The UK death count from the Covid-19 virus is now 45,233. At least that’s the latest figure available because daily reports of deaths have now been suspended because the statistic is now known to be unreliable. Anyone who was identified as a Covid-19 infected person but later died from any cause is identified as a Covid-19 death. The result is that someone who was at death’s door from cancer before infection is counted as a Covid-19 death. Even someone who is run over by a bus is likewise included. This is truly bizarre and the Government has ordered an investigation.
The good news is that a second vaccine candidate looks like it might be effective. This is the one produced by Oxford University and which AstraZeneca (AZN) is gearing up to manufacture and distribute in volume. The share price of the company perked up on Friday as a result based on press reports and rumours although the trial results are not due to be published in the Lancet until Monday. Whether they will really make any money from this product remains to be seen. I only hold a few shares in the company and will wait to see a clearer view before buying more.
The other good news is that bowling alleys and other similar entertainment venues such as casinos will be able to reopen on the 1st August. But there will be restrictions on bowling alleys with only alternate lanes open, players limited to groups of 6 and they will be offered gloves to wear. Also bowling shoes are out.
I always thought the provision of shoes was a bit odd now that everyone is wearing trainers or other rubber/plastic soled shoes as I thought the original purpose was to protect the wooden runway. It seems that bowling shoes also enable the players to slide along the surface but only professionals actually do that. Bowling shoes may now die out.
CFO of Hollywood Bowl Lawrence Keen was quoted by the BBC as saying: “At 50% capacity, the company will still be profitable, albeit just”. I own a few shares in both Hollywood Bowl (BOWL) and Ten Entertainment (TEG) but again I think it is best to wait and see whether the players return before buying more shares.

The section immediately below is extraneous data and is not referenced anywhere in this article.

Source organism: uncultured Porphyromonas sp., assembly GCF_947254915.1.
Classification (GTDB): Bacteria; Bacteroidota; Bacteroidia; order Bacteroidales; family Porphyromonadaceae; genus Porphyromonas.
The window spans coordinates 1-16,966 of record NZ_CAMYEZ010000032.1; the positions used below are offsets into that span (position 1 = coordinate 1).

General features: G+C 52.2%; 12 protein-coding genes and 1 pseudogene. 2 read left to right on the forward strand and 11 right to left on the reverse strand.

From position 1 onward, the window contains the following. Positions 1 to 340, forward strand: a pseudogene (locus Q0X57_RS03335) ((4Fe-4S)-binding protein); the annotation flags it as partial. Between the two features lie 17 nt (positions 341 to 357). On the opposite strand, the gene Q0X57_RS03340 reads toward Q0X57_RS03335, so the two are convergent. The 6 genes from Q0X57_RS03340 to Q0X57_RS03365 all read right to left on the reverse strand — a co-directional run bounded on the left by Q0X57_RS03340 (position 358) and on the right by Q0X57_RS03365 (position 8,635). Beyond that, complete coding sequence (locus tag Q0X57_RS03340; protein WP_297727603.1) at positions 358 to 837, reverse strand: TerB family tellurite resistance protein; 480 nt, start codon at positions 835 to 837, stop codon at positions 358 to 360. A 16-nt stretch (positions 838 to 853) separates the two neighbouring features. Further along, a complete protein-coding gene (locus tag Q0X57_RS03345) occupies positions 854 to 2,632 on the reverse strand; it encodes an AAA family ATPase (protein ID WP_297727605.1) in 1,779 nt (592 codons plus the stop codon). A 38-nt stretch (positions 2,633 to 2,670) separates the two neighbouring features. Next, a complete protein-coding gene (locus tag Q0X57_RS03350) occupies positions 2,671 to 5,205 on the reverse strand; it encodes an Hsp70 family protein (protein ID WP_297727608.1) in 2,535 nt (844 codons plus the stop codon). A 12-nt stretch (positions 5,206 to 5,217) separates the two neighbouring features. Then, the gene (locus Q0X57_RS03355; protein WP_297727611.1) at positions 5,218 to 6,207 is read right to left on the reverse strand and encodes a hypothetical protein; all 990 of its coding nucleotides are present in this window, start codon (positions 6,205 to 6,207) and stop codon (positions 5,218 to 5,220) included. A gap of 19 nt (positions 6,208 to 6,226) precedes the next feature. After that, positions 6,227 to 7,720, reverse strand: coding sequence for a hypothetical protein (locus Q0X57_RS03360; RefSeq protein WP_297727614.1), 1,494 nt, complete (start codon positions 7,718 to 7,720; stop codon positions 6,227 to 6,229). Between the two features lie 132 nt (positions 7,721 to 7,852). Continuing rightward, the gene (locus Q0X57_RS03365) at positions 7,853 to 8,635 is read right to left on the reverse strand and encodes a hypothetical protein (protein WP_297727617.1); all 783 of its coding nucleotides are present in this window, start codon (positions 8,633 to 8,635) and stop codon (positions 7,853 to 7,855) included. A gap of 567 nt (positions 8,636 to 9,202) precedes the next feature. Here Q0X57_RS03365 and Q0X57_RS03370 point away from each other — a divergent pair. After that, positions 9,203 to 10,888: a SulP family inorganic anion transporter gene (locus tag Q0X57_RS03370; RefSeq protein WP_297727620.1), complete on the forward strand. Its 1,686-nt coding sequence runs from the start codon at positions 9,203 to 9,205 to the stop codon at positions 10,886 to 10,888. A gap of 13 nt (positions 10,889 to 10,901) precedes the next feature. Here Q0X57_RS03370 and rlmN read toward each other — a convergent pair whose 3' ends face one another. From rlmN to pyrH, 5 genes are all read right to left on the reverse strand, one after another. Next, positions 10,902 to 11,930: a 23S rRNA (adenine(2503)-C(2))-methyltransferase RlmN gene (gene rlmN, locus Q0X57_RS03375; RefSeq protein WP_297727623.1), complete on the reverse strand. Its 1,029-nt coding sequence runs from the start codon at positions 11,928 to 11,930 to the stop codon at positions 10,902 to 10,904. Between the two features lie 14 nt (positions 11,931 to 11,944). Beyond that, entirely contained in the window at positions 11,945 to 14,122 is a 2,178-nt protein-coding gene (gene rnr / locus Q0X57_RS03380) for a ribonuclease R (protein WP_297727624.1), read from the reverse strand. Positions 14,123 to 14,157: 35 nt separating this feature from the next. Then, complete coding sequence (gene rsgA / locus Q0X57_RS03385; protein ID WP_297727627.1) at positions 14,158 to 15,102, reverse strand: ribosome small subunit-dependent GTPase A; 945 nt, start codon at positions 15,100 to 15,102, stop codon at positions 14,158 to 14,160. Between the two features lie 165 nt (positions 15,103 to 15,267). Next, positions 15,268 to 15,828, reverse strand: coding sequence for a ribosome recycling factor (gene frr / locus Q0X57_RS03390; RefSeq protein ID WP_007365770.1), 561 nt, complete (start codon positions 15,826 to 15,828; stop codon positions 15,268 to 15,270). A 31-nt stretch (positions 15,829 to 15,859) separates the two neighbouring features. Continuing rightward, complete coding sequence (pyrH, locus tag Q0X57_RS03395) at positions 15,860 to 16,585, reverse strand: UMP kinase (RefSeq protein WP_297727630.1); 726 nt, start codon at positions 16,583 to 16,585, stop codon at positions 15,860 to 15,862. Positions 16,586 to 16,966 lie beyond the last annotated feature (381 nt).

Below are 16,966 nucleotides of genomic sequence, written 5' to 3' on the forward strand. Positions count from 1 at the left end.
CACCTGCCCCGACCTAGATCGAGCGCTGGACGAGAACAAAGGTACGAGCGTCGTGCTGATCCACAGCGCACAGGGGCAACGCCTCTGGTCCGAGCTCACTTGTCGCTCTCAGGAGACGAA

Other news was the announcement by BA that they are “retiring” their entire fleet of Boeing 747s. With 31 planes they are the largest operator of the planes in the world.
As airline passenger numbers are much reduced from the epidemic impact, BA clearly sees little chance of filling the planes in future, and you need to fill a 747 to make them economic operationally. Boeing 747s were first made operational in about 1970 and unbelievably are still being manufactured, albeit with a lot of updates such as improved engines. They are still in demand for cargo flights due to their large capacity. What’s the price of a good second-hand 747-400? About $12 million, although I suspect prices are falling rapidly.
Memories: I recall the original promotional videos for the plane which featured lots of space to walk around in “lounges” with a bar at one end. In reality they soon crammed in as many passengers as possible and were hence not particularly comfortable, particularly in economy class. Some planes were configured to use the “upper deck” which one reached via stairs and I do recall at least one trip in that location. But the large number of passengers always meant it took a long time to unload and load, with long queues at passport control resulting. Certainly a plane to avoid for passengers in my opinion even if you were flying business or first class. There was a certain comfort in having four engines in case one or two failed, but aircraft engines improved in reliability over the years so the initial doubts about flying more fuel efficient twin-engined planes soon vanished.
Roger Lawson (Twitter: https://twitter.com/RogerWLawson )
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